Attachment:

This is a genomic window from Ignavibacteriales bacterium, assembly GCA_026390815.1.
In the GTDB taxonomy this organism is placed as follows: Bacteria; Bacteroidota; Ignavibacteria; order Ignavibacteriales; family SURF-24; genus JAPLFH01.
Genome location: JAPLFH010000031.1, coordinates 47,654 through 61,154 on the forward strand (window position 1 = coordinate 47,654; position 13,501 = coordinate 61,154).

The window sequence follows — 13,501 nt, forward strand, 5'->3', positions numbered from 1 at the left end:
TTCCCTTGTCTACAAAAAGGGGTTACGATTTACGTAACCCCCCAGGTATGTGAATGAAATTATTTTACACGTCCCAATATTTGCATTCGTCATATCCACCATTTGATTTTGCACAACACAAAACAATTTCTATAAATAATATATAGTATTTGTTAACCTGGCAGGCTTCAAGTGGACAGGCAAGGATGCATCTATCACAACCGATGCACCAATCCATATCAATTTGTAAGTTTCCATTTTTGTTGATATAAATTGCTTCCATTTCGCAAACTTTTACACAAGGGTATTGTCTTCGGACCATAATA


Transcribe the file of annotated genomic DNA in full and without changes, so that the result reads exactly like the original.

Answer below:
This is a genomic window from Ignavibacteriales bacterium, assembly GCA_026390815.1.
In the GTDB taxonomy this organism is placed as follows: Bacteria; Bacteroidota; Ignavibacteria; order Ignavibacteriales; family SURF-24; genus JAPLFH01.
Genome location: JAPLFH010000031.1, coordinates 47,654 through 61,154 on the forward strand (window position 1 = coordinate 47,654; position 13,501 = coordinate 61,154).

The window sequence follows — 13,501 nt, forward strand, 5'->3', positions numbered from 1 at the left end:
TTCCCTTGTCTACAAAAAGGGGTTACGATTTACGTAACCCCCCAGGTATGTGAATGAAATTATTTTACACGTCCCAATATTTGCATTCGTCATATCCACCATTTGATTTTGCACAACACAAAACAATTTCTATAAATAATATATAGTATTTGTTAACCTGGCAGGCTTCAAGTGGACAGGCAAGGATGCATCTATCACAACCGATGCACCAATCCATATCAATTTGTAAGTTTCCATTTTTGTTGATATAAATTGCTTCCATTTCGCAAACTTTTACACAAGGGTATTGTCTTCGGACCATAATA